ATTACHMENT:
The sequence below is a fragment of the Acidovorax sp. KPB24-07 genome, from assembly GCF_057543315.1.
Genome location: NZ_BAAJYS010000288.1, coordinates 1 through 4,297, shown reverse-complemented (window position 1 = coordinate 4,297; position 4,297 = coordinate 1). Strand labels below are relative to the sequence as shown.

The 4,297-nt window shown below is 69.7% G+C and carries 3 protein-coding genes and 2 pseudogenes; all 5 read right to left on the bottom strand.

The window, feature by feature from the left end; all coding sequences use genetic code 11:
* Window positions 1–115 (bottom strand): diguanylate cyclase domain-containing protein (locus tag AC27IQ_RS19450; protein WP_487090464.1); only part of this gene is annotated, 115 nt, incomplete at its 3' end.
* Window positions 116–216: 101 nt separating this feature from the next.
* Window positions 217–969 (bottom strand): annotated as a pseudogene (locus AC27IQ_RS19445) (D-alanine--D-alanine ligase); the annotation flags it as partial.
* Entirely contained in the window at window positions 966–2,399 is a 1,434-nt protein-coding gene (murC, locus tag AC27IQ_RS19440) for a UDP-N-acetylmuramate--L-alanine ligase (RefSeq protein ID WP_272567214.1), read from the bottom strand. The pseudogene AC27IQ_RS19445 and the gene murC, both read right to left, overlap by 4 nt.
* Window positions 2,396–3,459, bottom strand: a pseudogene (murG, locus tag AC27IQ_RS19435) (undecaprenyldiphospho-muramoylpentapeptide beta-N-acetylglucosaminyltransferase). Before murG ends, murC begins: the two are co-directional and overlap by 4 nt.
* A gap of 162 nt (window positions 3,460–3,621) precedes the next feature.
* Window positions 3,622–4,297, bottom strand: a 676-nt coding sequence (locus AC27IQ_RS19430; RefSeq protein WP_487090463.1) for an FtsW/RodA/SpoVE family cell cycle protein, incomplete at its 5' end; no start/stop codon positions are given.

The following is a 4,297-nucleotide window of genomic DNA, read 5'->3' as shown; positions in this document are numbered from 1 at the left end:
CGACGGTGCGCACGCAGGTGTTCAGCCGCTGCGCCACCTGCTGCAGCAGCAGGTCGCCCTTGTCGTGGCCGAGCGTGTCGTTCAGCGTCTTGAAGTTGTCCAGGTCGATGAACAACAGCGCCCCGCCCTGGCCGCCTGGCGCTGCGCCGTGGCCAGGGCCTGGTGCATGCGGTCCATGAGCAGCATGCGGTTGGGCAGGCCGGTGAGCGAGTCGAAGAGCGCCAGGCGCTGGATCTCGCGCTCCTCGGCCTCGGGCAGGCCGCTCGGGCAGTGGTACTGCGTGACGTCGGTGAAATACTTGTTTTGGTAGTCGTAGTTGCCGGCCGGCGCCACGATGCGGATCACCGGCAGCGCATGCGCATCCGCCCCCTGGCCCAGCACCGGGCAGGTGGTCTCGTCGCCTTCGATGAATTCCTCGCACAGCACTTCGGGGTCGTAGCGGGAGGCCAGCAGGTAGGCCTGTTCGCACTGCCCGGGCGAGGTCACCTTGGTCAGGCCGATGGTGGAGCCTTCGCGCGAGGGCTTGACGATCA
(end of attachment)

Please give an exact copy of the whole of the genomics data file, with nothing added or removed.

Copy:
The sequence below is a fragment of the Acidovorax sp. KPB24-07 genome, from assembly GCF_057543315.1.
Genome location: NZ_BAAJYS010000288.1, coordinates 1 through 4,297, shown reverse-complemented (window position 1 = coordinate 4,297; position 4,297 = coordinate 1). Strand labels below are relative to the sequence as shown.

The 4,297-nt window shown below is 69.7% G+C and carries 3 protein-coding genes and 2 pseudogenes; all 5 read right to left on the bottom strand.

The window, feature by feature from the left end; all coding sequences use genetic code 11:
* Window positions 1–115 (bottom strand): diguanylate cyclase domain-containing protein (locus tag AC27IQ_RS19450; protein WP_487090464.1); only part of this gene is annotated, 115 nt, incomplete at its 3' end.
* Window positions 116–216: 101 nt separating this feature from the next.
* Window positions 217–969 (bottom strand): annotated as a pseudogene (locus AC27IQ_RS19445) (D-alanine--D-alanine ligase); the annotation flags it as partial.
* Entirely contained in the window at window positions 966–2,399 is a 1,434-nt protein-coding gene (murC, locus tag AC27IQ_RS19440) for a UDP-N-acetylmuramate--L-alanine ligase (RefSeq protein ID WP_272567214.1), read from the bottom strand. The pseudogene AC27IQ_RS19445 and the gene murC, both read right to left, overlap by 4 nt.
* Window positions 2,396–3,459, bottom strand: a pseudogene (murG, locus tag AC27IQ_RS19435) (undecaprenyldiphospho-muramoylpentapeptide beta-N-acetylglucosaminyltransferase). Before murG ends, murC begins: the two are co-directional and overlap by 4 nt.
* A gap of 162 nt (window positions 3,460–3,621) precedes the next feature.
* Window positions 3,622–4,297, bottom strand: a 676-nt coding sequence (locus AC27IQ_RS19430; RefSeq protein WP_487090463.1) for an FtsW/RodA/SpoVE family cell cycle protein, incomplete at its 5' end; no start/stop codon positions are given.

The following is a 4,297-nucleotide window of genomic DNA, read 5'->3' as shown; positions in this document are numbered from 1 at the left end:
CGACGGTGCGCACGCAGGTGTTCAGCCGCTGCGCCACCTGCTGCAGCAGCAGGTCGCCCTTGTCGTGGCCGAGCGTGTCGTTCAGCGTCTTGAAGTTGTCCAGGTCGATGAACAACAGCGCCCCGCCCTGGCCGCCTGGCGCTGCGCCGTGGCCAGGGCCTGGTGCATGCGGTCCATGAGCAGCATGCGGTTGGGCAGGCCGGTGAGCGAGTCGAAGAGCGCCAGGCGCTGGATCTCGCGCTCCTCGGCCTCGGGCAGGCCGCTCGGGCAGTGGTACTGCGTGACGTCGGTGAAATACTTGTTTTGGTAGTCGTAGTTGCCGGCCGGCGCCACGATGCGGATCACCGGCAGCGCATGCGCATCCGCCCCCTGGCCCAGCACCGGGCAGGTGGTCTCGTCGCCTTCGATGAATTCCTCGCACAGCACTTCGGGGTCGTAGCGGGAGGCCAGCAGGTAGGCCTGTTCGCACTGCCCGGGCGAGGTCACCTTGGTCAGGCCGATGGTGGAGCCTTCGCGCGAGGGCTTGACGATCA